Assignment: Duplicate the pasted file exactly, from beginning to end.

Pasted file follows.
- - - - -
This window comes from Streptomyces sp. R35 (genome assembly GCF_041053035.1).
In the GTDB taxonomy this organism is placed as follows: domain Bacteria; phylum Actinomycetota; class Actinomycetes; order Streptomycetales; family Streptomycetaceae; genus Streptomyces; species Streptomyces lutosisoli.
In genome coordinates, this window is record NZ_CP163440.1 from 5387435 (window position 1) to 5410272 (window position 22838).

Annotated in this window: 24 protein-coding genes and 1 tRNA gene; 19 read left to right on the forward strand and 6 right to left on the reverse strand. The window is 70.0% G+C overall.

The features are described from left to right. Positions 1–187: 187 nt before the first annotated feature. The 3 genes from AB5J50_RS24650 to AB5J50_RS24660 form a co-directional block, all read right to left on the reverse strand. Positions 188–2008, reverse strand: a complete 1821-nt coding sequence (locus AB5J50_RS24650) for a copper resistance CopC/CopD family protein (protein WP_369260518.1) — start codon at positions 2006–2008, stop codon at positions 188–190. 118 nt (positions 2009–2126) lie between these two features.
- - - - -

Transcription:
This window comes from Streptomyces sp. R35 (genome assembly GCF_041053035.1).
In the GTDB taxonomy this organism is placed as follows: domain Bacteria; phylum Actinomycetota; class Actinomycetes; order Streptomycetales; family Streptomycetaceae; genus Streptomyces; species Streptomyces lutosisoli.
In genome coordinates, this window is record NZ_CP163440.1 from 5387435 (window position 1) to 5410272 (window position 22838).

Annotated in this window: 24 protein-coding genes and 1 tRNA gene; 19 read left to right on the forward strand and 6 right to left on the reverse strand. The window is 70.0% G+C overall.

The features are described from left to right. Positions 1–187: 187 nt before the first annotated feature. The 3 genes from AB5J50_RS24650 to AB5J50_RS24660 form a co-directional block, all read right to left on the reverse strand. Positions 188–2008, reverse strand: a complete 1821-nt coding sequence (locus AB5J50_RS24650) for a copper resistance CopC/CopD family protein (protein WP_369260518.1) — start codon at positions 2006–2008, stop codon at positions 188–190. 118 nt (positions 2009–2126) lie between these two features.